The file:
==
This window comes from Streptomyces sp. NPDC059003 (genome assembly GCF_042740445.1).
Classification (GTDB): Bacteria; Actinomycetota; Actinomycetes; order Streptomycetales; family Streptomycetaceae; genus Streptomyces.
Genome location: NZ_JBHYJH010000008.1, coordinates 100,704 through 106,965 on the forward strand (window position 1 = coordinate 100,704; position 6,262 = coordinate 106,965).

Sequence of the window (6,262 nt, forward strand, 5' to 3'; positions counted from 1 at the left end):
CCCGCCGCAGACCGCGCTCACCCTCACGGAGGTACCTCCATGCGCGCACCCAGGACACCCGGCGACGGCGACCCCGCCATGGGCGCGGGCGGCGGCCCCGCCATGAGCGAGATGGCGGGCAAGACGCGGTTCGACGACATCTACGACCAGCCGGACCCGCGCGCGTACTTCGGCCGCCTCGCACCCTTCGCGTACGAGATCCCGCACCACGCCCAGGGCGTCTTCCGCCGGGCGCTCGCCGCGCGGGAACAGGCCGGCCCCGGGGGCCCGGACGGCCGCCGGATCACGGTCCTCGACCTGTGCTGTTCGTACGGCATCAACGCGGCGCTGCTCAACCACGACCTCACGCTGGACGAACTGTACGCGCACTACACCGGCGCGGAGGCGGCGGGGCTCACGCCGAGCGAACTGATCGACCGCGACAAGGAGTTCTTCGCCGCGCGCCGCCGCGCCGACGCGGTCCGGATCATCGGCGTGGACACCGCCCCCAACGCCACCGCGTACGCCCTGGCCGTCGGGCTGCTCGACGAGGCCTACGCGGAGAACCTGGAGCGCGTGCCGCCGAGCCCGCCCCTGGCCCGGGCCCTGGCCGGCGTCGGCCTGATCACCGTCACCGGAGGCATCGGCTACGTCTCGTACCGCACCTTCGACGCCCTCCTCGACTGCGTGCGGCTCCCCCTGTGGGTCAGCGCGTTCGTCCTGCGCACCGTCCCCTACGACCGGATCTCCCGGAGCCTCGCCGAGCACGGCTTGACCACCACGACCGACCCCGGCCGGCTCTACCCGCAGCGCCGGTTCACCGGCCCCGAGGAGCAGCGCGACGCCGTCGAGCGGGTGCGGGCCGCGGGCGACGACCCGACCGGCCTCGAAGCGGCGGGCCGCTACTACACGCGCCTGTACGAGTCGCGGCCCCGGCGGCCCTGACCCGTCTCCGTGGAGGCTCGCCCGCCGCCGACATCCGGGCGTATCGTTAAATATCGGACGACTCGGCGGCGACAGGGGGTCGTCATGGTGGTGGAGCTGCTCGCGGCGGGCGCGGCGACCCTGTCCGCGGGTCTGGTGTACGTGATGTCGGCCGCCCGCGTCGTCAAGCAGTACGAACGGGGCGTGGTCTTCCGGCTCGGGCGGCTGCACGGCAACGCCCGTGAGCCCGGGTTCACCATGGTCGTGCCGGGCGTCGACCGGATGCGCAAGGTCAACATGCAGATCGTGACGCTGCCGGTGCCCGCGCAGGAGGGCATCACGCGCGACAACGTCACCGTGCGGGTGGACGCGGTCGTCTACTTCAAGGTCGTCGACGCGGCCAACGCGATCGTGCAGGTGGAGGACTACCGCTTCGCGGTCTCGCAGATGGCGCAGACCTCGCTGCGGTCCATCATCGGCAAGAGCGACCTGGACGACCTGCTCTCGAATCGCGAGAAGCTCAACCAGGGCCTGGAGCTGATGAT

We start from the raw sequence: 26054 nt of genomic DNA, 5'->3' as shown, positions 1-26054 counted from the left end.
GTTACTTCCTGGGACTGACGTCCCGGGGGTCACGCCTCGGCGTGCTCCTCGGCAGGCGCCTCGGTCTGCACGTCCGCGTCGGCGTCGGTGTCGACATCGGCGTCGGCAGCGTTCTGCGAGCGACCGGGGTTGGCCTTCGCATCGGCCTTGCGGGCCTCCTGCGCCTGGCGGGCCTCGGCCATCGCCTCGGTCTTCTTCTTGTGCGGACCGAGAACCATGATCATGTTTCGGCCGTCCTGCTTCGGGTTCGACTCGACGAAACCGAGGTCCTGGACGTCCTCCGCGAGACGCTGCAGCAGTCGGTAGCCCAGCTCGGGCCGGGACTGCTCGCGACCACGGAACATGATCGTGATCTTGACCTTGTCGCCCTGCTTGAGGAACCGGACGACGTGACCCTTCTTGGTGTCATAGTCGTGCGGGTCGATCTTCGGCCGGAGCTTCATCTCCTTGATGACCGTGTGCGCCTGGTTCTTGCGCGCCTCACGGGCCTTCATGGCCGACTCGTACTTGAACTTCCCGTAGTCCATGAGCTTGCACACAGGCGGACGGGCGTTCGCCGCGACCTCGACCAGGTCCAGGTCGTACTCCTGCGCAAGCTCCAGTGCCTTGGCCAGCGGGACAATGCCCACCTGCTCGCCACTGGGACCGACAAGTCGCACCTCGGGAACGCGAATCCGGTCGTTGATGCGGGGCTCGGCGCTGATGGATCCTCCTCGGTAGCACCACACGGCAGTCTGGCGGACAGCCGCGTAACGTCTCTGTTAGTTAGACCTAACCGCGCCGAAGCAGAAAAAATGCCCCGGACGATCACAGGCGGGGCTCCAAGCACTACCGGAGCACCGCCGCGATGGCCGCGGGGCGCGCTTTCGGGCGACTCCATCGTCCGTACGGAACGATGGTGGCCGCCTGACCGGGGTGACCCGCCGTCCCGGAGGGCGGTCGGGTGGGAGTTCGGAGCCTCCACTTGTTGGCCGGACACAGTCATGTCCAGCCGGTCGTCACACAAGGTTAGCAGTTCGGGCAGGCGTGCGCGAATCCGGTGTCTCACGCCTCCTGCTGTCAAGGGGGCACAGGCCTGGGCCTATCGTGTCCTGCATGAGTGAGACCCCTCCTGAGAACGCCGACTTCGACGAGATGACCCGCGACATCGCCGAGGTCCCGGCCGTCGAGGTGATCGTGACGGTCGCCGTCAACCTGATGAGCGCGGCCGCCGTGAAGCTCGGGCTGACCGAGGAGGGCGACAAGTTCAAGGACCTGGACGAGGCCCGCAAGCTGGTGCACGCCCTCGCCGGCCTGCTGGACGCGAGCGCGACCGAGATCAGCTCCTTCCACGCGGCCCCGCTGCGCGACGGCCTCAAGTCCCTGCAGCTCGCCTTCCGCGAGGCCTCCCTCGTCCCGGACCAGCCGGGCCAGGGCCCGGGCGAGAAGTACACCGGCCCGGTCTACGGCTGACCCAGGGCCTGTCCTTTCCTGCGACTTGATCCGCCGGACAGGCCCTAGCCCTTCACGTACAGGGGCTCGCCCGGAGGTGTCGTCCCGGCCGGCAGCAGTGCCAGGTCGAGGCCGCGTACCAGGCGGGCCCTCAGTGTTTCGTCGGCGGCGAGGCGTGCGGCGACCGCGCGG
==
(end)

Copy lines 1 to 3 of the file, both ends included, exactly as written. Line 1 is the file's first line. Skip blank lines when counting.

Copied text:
This window comes from Streptomyces sp. NPDC059003 (genome assembly GCF_042740445.1).
Classification (GTDB): Bacteria; Actinomycetota; Actinomycetes; order Streptomycetales; family Streptomycetaceae; genus Streptomyces.
Genome location: NZ_JBHYJH010000008.1, coordinates 100,704 through 106,965 on the forward strand (window position 1 = coordinate 100,704; position 6,262 = coordinate 106,965).